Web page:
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Sunday, June 01, 2008

Tasers: More questions than answers

June 1, 2008
Michele Henry, Toronto Star

Jerry Knight may not have left police any choice but to Taser him that tepid July morning on the floor of a Brampton motel. But within minutes of arching his back to absorb the white-hot sting of 50,000 volts, he was dying.

His heart stopped beating just 26 minutes after he burst into the tiny foyer of the White Knight Motel. He'd been punching walls, trying to vault the front desk. The clerk was cowering in a corner.

Knight, 29, a trained boxer on the verge of a comeback, attacked around 20 officers with fists and teeth, sending two to hospital, before he was finally brought under control with the help of one – possibly more – blast from a Taser.

Still anguished four years later, his mother Zoe Knight and 12-year-old daughter Tyeonna Wade, need closure, the family's lawyer Ron Ellis says. "They want to know why he died," he says. "They don't know if it's the Taser or not; they just want to know what happened."

Zoe and Wade will start getting answers to that question Tuesday when a coroner's inquest examines the circumstances surrounding his death on July 17, 2004.

More importantly, this inquest, the first of its kind in the GTA, will explore the issue of Tasers at a time when Toronto police are pushing to have them included among the waist-borne armaments of close to 5,510 officers.

Tasers have already burned a scar on the nation's psyche after an amateur video caught police firing the weapon's metal darts into Polish immigrant Robert Dziekanski's chest last October. He died minutes later in the Vancouver airport.

A British Columbia public inquiry is in the midst of examining many of the issues a Brampton jury will consider, including whether the benefits of allowing police to carry Tasers outweigh the risks to a public who might face them.

Bearing down on the Ontario inquest jury will also be the weight of the police. They aim to change a provincial statute that only allows Emergency Task Force officers and a handful of frontline sergeants to carry an electro-shock weapon.

Unfortunately, there is little conclusive scientific evidence available about the physical dangers of the weapon. There are only about 120 studies across the globe and more than 20 per cent have been funded by Taser International, the world's largest manufacturer of the device.

And since ethical complications prohibit scientists from jolting humans with current, most research is conducted in controlled settings that are nothing like crime scenes. Or, on pigs, our distant, thicker-skinned, stouter, four-legged cousin.

This may be why Tasers have only been linked to seven deaths in Ontario between 2004 and 2007, not blamed for them. Critics seize on this failure to prove a direct cause and effect. They say it's what precipitates a dangerous myth that the device is non-lethal.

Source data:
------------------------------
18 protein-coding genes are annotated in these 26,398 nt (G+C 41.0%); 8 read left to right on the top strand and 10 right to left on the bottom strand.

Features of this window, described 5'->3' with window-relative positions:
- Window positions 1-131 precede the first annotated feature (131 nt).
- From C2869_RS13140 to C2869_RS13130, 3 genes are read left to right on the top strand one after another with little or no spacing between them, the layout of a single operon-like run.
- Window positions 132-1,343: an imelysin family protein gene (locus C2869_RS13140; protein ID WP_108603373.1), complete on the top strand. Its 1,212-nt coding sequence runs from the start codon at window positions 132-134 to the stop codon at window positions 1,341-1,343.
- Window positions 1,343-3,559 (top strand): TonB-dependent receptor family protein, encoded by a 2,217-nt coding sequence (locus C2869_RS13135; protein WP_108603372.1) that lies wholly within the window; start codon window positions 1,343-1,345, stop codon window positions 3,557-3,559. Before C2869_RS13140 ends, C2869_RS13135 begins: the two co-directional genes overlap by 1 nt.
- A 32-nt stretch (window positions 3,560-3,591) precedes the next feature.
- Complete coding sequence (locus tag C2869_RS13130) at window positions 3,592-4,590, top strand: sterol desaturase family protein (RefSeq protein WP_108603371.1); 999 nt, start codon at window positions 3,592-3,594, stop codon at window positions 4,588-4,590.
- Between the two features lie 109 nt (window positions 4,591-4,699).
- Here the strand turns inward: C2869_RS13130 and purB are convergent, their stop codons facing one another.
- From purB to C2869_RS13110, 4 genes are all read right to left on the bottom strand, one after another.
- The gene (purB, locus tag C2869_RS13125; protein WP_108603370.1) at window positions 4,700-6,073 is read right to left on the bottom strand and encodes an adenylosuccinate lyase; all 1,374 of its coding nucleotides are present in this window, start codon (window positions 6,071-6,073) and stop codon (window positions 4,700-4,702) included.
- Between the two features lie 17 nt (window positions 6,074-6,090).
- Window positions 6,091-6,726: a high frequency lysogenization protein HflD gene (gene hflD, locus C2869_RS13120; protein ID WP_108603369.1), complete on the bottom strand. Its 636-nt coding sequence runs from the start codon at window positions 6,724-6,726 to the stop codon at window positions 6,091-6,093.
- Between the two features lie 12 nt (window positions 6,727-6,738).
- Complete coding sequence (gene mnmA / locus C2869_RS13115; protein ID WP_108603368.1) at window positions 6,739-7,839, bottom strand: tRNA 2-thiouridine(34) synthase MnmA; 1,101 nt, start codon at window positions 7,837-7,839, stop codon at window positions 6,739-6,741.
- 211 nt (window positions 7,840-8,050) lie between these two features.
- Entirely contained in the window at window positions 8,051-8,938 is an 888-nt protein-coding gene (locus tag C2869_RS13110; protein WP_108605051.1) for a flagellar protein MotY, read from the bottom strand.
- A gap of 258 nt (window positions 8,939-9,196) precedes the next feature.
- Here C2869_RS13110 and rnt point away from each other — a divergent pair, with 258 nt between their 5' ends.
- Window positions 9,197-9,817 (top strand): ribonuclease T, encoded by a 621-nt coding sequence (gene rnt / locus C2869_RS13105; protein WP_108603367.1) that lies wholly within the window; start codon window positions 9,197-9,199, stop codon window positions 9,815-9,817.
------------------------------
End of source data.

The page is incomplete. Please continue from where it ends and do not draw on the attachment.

"It doesn't leave a hole like a bullet," one critic says. "But there's no doubt it can kill."

Dr. Paul Dorian, a cardiologist at St. Michael's Hospital and the author of the most recent Taser study, would never say it's impossible to meet a deadly fate at the end of a Tom A Swift Electric Rifle (Taser).

But it's rare.

According to his research, an analysis of the existing literature coupled with his own observations and study, the odds of a "death by Taser" are the same as dying from, say, living next to power lines, getting breast implants, or drinking from a bisphenol-leaching plastic water bottle.

"It's unlikely," he says, acknowledging these concerns are real and should be taken seriously once they are put into perspective. "But never say never."

It would take a confluence of factors, Dorian says, for a Taser to force a victim's heart into fatal contractions that outlast the Taser's jolt. Pre-existing heart damage is a must, he says. So is a surge of adrenaline through a victim's blood, which could be caused by drugs, such as the cocaine found in Knight's blood, alcohol, agitation, or the stress of facing police and the crackling end of a live Taser.

To turn deadly, officers must shoot at close enough range for the weapon's two metal darts, barbed like fishhooks, to land next to, or right on, each of the victim's nipples, where the electricity from the Taser is most likely to disrupt normal pulses in the heart.

"They have to penetrate the skin," Dorian says. "And the charge has to be sufficiently prolonged."And if the Taser is to blame for a death, the victim would not hang on for a few hours, Dorian says. He would be dead within minutes, like Dziekanski.

[Hmmm - not so fast ... see 15 second time limit?]

Proponents claim the weapon is "safe" because despite the high voltage, Tasers have very low amperage, which reduces the total power flowing through a victim to a miniscule amount. Without that punch from higher amps, 50,000 volts will only make surface muscles contract, they say, leaving the ones deeper inside – the heart and the diaphragm – free from disruption.

Despite the odds, critics say, even one death is too many.

But aside from getting killed, it's the peripheral dangers of giving cops a weapon, the strength and consequence of which are largely unknown, that's a greater cause of concern.